| September 5, 2003:
A one-size-fits all farming formula rarely suits any farm well,
and doesn’t allow farmers to manage their land as stewards.
Global ag trade policy imposed on every farming community works
no better. Balanced policies that consider the vastly different
needs of farmers in food importing and exporting countries are
needed. Use these outcomes to evaluate what gets proposed and
what happens at Cancun – and to consider how current policies
affect your farm right now.
1. Family-scale farms where
the people who own the land do the work and make management
2. Community-building farming
systems that conserve bioregional ecological integrity and
3. The ability of a community
or nation to limit import of products that do not meet health,
safety, genetic, fair trade, specified risk factors or other
measurable qualitative standards.
4. Food sovereignty for
nations, regions and communities to protect valuable forms
of agriculture and maintain a healthful supply of affordable
food for all its people – a right that no outside
body can deny.
5. Traditional agricultural
wisdom and acquired genetic expertise in rural communities.
Outcomes to encourage:
6. Food security and sufficiency
through the most local and most sustainable agricultural
production systems possible.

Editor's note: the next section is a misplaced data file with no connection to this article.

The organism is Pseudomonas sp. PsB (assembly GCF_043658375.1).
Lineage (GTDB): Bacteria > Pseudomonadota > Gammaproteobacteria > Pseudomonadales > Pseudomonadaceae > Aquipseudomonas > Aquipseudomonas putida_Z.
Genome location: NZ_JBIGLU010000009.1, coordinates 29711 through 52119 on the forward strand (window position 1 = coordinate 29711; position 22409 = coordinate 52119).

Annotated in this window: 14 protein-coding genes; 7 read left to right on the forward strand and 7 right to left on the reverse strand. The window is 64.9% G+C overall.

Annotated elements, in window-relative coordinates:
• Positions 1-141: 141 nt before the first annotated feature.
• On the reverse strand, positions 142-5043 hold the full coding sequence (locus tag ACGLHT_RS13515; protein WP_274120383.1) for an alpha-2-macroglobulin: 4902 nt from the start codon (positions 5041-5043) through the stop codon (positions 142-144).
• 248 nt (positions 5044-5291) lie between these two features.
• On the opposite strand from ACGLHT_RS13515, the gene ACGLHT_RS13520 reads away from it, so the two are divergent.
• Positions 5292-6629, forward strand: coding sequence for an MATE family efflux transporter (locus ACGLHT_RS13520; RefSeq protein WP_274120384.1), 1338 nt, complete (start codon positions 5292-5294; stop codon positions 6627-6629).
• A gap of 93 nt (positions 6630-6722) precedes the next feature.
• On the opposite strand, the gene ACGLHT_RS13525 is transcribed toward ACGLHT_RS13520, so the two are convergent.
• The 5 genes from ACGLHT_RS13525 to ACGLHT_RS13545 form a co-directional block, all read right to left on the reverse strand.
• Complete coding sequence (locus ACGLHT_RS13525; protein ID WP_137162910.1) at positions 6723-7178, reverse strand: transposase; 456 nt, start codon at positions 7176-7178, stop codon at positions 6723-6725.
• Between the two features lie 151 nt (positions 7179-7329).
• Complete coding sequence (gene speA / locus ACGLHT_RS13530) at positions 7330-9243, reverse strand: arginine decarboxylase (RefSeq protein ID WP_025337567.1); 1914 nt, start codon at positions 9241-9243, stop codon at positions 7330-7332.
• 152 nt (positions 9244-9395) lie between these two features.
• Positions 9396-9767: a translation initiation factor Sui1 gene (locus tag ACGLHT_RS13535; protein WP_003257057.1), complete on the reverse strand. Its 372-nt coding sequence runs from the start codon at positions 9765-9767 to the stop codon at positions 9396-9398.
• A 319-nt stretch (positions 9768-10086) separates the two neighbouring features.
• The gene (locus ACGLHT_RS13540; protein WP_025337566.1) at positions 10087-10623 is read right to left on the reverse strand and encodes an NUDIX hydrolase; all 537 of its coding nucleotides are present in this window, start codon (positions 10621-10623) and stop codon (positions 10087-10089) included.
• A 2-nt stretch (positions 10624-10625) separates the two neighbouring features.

7. A realistic relationship
between the cost of production and market price of an agricultural
8. Economic incentives for
biodiversity through crop rotations, polyculture development,
heirloom crops and landrace breeds.
Outcomes to resist:
9. Market policies that
favor long-distance transport over local trade.
10. Corporate economic behavior
unhindered by any governmental jurisdiction.
11. Trade policies that
forbid or discourage environmental accountability.
12. Technologies that :
> Develop dependence on non-sustainable resources.
> Undercut natural processes, endanger genetic integrity.
> Hide the negative impacts of non-sustainable agricultural
> Have devastating human or cultural consequences to
13. Intellectual property
rights agreements that unfairly reward genetic theft to
the detriment the populations where biological life forms
are indigenous or traditionally managed.
14. Further subsidies that
reward production of crops that are exported for sale at
below the cost of production in the exporting nation.
15. Suppression of freely
available information on how foods are genetically derived,
grown, handled, processed and technologically manipulated.